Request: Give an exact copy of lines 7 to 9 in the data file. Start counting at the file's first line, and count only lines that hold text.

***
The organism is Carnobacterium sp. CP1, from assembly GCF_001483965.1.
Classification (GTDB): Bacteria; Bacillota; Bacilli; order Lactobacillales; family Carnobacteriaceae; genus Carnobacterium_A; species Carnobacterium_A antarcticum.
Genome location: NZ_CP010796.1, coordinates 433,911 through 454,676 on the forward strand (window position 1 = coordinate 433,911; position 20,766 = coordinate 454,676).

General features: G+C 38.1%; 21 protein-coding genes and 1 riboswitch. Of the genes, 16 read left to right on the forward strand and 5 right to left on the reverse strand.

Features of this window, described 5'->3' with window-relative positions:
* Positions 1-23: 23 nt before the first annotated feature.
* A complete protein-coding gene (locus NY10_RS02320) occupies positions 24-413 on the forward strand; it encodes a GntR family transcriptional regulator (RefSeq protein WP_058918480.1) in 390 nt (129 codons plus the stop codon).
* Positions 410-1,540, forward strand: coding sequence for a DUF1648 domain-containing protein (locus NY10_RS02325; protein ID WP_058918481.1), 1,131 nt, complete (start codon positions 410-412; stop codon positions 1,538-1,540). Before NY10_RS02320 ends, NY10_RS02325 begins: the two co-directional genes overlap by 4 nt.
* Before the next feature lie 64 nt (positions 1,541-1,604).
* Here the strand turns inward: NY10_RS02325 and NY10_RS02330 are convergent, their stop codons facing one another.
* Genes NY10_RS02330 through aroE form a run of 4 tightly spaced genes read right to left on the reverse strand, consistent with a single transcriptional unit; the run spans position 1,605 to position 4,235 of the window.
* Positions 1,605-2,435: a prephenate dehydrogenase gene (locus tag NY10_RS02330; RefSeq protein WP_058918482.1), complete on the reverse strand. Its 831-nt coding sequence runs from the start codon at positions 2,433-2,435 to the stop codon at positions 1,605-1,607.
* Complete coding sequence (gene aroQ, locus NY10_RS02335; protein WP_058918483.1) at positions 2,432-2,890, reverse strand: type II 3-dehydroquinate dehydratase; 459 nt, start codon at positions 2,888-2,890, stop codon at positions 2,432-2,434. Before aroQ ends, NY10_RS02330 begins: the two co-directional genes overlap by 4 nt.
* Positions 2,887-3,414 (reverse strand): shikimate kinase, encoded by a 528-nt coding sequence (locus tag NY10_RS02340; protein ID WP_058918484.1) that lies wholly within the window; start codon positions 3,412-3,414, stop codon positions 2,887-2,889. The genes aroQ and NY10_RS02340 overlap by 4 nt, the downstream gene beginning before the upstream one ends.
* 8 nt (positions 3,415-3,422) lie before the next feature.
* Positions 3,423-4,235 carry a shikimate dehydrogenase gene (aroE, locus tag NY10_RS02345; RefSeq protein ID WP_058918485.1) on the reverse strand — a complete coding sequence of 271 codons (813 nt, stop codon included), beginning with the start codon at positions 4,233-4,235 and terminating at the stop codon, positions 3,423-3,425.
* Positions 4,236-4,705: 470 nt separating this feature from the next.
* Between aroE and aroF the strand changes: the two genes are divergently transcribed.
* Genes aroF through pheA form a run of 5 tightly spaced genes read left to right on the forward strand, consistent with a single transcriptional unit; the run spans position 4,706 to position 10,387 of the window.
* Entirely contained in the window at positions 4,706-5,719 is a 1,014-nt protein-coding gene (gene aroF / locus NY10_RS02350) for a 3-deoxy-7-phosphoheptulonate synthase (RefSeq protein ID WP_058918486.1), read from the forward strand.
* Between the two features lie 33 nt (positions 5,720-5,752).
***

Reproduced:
* A complete protein-coding gene (locus NY10_RS02320) occupies positions 24-413 on the forward strand; it encodes a GntR family transcriptional regulator (RefSeq protein WP_058918480.1) in 390 nt (129 codons plus the stop codon).
* Positions 410-1,540, forward strand: coding sequence for a DUF1648 domain-containing protein (locus NY10_RS02325; protein ID WP_058918481.1), 1,131 nt, complete (start codon positions 410-412; stop codon positions 1,538-1,540). Before NY10_RS02320 ends, NY10_RS02325 begins: the two co-directional genes overlap by 4 nt.
* Before the next feature lie 64 nt (positions 1,541-1,604).